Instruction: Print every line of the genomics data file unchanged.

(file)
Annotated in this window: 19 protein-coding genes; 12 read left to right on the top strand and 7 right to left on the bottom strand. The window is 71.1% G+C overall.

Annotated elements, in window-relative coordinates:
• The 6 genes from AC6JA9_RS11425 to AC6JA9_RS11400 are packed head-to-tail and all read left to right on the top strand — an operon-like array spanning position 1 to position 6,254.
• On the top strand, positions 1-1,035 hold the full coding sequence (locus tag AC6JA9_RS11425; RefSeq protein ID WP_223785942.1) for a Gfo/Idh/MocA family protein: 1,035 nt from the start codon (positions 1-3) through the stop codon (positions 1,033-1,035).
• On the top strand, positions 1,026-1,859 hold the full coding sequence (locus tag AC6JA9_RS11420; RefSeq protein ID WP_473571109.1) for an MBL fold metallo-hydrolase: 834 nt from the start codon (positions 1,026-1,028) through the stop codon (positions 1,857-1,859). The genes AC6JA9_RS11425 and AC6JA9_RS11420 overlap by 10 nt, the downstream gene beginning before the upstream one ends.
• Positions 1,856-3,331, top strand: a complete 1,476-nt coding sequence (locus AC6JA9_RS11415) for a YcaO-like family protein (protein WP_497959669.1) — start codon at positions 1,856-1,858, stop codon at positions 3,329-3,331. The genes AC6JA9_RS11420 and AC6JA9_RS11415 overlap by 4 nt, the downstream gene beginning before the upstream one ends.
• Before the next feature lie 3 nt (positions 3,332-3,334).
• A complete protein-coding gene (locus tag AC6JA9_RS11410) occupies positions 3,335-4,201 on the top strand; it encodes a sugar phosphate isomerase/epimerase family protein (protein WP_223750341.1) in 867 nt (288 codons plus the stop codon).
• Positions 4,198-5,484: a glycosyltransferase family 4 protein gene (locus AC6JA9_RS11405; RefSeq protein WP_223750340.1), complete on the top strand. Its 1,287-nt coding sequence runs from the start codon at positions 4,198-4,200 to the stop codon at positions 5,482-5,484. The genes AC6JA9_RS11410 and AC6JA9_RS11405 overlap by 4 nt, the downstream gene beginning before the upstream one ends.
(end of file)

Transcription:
Annotated in this window: 19 protein-coding genes; 12 read left to right on the top strand and 7 right to left on the bottom strand. The window is 71.1% G+C overall.

Annotated elements, in window-relative coordinates:
• The 6 genes from AC6JA9_RS11425 to AC6JA9_RS11400 are packed head-to-tail and all read left to right on the top strand — an operon-like array spanning position 1 to position 6,254.
• On the top strand, positions 1-1,035 hold the full coding sequence (locus tag AC6JA9_RS11425; RefSeq protein ID WP_223785942.1) for a Gfo/Idh/MocA family protein: 1,035 nt from the start codon (positions 1-3) through the stop codon (positions 1,033-1,035).
• On the top strand, positions 1,026-1,859 hold the full coding sequence (locus tag AC6JA9_RS11420; RefSeq protein ID WP_473571109.1) for an MBL fold metallo-hydrolase: 834 nt from the start codon (positions 1,026-1,028) through the stop codon (positions 1,857-1,859). The genes AC6JA9_RS11425 and AC6JA9_RS11420 overlap by 10 nt, the downstream gene beginning before the upstream one ends.
• Positions 1,856-3,331, top strand: a complete 1,476-nt coding sequence (locus AC6JA9_RS11415) for a YcaO-like family protein (protein WP_497959669.1) — start codon at positions 1,856-1,858, stop codon at positions 3,329-3,331. The genes AC6JA9_RS11420 and AC6JA9_RS11415 overlap by 4 nt, the downstream gene beginning before the upstream one ends.
• Before the next feature lie 3 nt (positions 3,332-3,334).
• A complete protein-coding gene (locus tag AC6JA9_RS11410) occupies positions 3,335-4,201 on the top strand; it encodes a sugar phosphate isomerase/epimerase family protein (protein WP_223750341.1) in 867 nt (288 codons plus the stop codon).
• Positions 4,198-5,484: a glycosyltransferase family 4 protein gene (locus AC6JA9_RS11405; RefSeq protein WP_223750340.1), complete on the top strand. Its 1,287-nt coding sequence runs from the start codon at positions 4,198-4,200 to the stop codon at positions 5,482-5,484. The genes AC6JA9_RS11410 and AC6JA9_RS11405 overlap by 4 nt, the downstream gene beginning before the upstream one ends.